- Attack of the Killer Krows: Hitchcock's The Birds and The Book of Ruth
Hi Marian, I checked out your blog, and I am very optimistic about us entering a conversation. My stories, compared to your poems, could be described as entertainingly subversive. A lot of my time is taken up with being a board member of the Mendocino Coast Botanical Gardens, but when my stint is up, I plan to start a blog, too.
I wonder at times about the "I" that I project via Facebook and the livejournal blog. The blog partly started merely to keep track of the books I read. I don't know if readers would guess that I am female. Maybe the books by Ursula Le Guin and Chelsea Quinn Yarbro would give me away. Looking forward to hearing from you again.
Last night I viewed the DVD of Hitchcock's The Birds. It seemed a fitting end to a day spent watching the ocean and birds. The movie is seemingly about evil flocks of birds that attack innocent children and unsuspecting adults, and cause horrific accidents, [End Page 208] such as, symbolically, a conflagration fed by spilled gasoline. The setting is a small, closed-off village in a shabby seaside town one hour from San Francisco by freeway, or longer via the scenic route (we are told this a number of times). So of course I wondered about the underlying message. I don't know if you've seen this movie, but I will give you the run-down here.
Tippi Hedron is young, blond, rich, self-confident, with a reputation as a liar and "playgirl." Mitchell, a single lawyer of about 35, meets her in The City while shopping for birds for his little sister's birthday. He knows of her thru the gossip columns. She plays a practical joke on him by taking two lovebirds to his weekend home in Bodega Bay. As soon as she appears, in her mink coat, helmet of laquered gold hair, and convertible, she's the focus of small-town interest, as exotic to them as the lovebirds in the cage. After secretly getting the birds into Mitchell's home, she's attacked by a gull. Mitchell finds her and tends to her small wound. She meets his widowed mother (a painting of the dead patriarch is another presence), and is invited to the sister's birthday party the next day, when a whole flock of birds attack the children. Tippi and Mitchell help rescue them, and begin to feel a romantic attachment. After more attacks and deaths, she is accused of being the cause. Ultimately she, Mitchell, his mother and sister manage to escape in her car, forming a new family, and leaving behind the backward town for The City.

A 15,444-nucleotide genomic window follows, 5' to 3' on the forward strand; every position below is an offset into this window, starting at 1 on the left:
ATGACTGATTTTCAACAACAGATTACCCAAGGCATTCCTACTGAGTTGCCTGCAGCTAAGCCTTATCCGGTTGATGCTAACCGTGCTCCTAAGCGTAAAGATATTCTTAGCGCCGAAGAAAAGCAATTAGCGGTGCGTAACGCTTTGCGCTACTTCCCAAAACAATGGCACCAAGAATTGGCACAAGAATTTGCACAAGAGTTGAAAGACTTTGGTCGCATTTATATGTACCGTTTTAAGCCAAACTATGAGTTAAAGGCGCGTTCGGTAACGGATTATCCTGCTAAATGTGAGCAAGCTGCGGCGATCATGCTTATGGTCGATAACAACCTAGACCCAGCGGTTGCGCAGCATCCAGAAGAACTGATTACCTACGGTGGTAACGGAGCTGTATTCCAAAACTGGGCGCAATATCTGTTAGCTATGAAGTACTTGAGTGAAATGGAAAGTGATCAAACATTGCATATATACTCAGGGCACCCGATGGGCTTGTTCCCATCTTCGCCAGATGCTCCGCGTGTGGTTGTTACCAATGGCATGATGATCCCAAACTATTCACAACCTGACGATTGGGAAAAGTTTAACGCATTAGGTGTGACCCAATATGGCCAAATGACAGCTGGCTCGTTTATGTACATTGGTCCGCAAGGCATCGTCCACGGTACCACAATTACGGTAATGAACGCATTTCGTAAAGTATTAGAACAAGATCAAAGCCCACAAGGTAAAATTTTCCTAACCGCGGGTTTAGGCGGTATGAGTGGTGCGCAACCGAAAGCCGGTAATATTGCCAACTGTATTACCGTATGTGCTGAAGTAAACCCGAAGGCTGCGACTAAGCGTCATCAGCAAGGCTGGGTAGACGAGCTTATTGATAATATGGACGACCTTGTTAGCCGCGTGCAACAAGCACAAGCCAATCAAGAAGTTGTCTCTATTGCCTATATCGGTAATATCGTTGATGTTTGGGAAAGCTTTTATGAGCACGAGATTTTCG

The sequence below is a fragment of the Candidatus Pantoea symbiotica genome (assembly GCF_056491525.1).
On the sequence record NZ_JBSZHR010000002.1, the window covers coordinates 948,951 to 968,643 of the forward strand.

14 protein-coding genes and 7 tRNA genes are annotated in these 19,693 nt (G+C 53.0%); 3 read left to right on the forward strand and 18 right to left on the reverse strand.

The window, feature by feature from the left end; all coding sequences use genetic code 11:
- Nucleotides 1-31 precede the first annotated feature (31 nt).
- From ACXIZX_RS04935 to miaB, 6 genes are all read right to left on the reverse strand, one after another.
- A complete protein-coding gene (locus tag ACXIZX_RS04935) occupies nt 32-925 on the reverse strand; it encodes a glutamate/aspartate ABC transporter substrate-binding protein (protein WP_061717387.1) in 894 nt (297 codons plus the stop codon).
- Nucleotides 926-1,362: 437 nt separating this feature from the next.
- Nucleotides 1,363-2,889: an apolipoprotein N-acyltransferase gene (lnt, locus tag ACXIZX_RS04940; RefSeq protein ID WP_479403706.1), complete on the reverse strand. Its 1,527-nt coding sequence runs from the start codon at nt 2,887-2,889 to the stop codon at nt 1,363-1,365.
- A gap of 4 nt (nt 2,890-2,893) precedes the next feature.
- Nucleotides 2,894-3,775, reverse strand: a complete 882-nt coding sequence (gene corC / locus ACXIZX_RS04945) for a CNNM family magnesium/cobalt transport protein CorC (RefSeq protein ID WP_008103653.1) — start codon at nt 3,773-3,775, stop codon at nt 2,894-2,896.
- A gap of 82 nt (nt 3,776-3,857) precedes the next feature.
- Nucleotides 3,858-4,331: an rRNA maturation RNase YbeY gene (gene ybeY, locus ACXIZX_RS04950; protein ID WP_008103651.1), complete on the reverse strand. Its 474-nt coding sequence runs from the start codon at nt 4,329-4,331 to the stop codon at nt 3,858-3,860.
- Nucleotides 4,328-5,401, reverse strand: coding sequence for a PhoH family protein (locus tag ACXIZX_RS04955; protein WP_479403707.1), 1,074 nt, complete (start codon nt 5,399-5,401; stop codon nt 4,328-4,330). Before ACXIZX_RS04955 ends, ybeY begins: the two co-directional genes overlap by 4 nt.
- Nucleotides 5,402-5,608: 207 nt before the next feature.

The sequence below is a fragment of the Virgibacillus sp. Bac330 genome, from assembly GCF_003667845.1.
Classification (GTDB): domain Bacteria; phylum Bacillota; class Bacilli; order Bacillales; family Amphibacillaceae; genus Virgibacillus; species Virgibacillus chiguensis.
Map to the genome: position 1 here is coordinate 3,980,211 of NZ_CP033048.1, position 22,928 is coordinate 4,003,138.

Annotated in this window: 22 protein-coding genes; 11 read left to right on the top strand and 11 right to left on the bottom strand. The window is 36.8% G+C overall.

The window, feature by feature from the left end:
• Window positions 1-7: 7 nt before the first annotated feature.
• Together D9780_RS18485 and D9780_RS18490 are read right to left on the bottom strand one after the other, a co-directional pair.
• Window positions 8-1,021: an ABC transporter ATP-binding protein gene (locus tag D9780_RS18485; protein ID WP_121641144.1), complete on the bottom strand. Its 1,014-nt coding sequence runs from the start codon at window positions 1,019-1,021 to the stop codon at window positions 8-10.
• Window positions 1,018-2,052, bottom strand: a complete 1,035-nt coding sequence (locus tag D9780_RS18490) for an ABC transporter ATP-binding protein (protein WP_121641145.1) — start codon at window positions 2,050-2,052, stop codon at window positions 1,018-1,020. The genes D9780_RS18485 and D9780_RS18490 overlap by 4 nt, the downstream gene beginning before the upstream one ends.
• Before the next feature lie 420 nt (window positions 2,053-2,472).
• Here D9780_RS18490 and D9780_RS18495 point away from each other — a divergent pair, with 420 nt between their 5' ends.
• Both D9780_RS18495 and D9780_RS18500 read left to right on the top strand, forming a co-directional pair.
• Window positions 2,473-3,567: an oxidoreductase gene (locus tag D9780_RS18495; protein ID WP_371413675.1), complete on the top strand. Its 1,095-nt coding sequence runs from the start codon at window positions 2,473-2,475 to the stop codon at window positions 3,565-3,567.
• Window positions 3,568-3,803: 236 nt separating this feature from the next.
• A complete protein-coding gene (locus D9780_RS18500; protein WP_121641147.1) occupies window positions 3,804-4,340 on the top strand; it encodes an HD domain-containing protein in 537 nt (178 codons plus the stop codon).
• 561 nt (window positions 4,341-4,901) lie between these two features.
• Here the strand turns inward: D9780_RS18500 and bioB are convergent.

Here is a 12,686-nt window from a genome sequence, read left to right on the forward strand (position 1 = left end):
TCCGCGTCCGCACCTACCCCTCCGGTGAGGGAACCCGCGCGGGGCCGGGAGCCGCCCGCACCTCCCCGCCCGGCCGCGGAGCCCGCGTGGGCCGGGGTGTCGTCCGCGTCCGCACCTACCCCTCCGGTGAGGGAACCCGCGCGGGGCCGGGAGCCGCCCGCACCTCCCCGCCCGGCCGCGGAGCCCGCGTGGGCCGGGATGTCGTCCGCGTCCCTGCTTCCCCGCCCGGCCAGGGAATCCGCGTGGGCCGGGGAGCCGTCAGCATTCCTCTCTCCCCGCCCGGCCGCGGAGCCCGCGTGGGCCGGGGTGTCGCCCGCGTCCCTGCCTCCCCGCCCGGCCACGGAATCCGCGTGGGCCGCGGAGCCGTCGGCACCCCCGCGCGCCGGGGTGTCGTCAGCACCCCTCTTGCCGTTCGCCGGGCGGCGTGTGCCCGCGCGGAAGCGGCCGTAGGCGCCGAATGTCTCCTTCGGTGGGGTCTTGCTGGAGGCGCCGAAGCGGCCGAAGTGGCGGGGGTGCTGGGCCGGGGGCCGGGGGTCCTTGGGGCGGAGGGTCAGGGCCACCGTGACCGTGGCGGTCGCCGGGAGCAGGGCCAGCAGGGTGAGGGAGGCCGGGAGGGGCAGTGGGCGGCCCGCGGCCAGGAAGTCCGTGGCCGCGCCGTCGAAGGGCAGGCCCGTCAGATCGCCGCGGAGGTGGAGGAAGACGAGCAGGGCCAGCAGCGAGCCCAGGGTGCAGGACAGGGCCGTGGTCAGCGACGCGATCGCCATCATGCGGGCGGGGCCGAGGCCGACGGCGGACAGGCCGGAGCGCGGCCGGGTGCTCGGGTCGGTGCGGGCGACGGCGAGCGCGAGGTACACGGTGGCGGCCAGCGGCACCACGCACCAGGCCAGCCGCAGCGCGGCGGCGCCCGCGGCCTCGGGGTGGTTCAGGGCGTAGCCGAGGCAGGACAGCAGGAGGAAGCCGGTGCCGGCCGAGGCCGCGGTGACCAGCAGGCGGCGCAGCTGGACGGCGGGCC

It's heroic, compassionate Tippi vs. the small-mindedness of insular towns; a possessive, fearful, lonely widowed mother (Tippi's own mother had abandoned her at the age of 11); Mitchell, the loyal son who refuses to leave his mother and marry, up to now; and little sister, who rounds out the family. Tippi needs a mother and Mitchell has one that needs protection; little sister needs a strong female role model; Mitchell needs a wife and helpmeet, and to produce an heir. It's an updated story of Ruth and Naomi, to me. Just had to share this with you!
Thanks for reminding me of The Birds. I do recall many long college dorm room discussions about the movie. A third of us were majors in some type of science and were perturbed that no explanation was given for the birds' reaction. Another third just saw it as a good horror story. I think that the last group concentrated on the relationship between the lovers. As I became older, I jumped from the first group to the third. I do remember explaining to my (Engineering major) sister that Hitchcock wasn't interested in why the birds behaved as they did. They were a physical manifestation of the disruption in the life of the main character. When her life problem was resolved, she...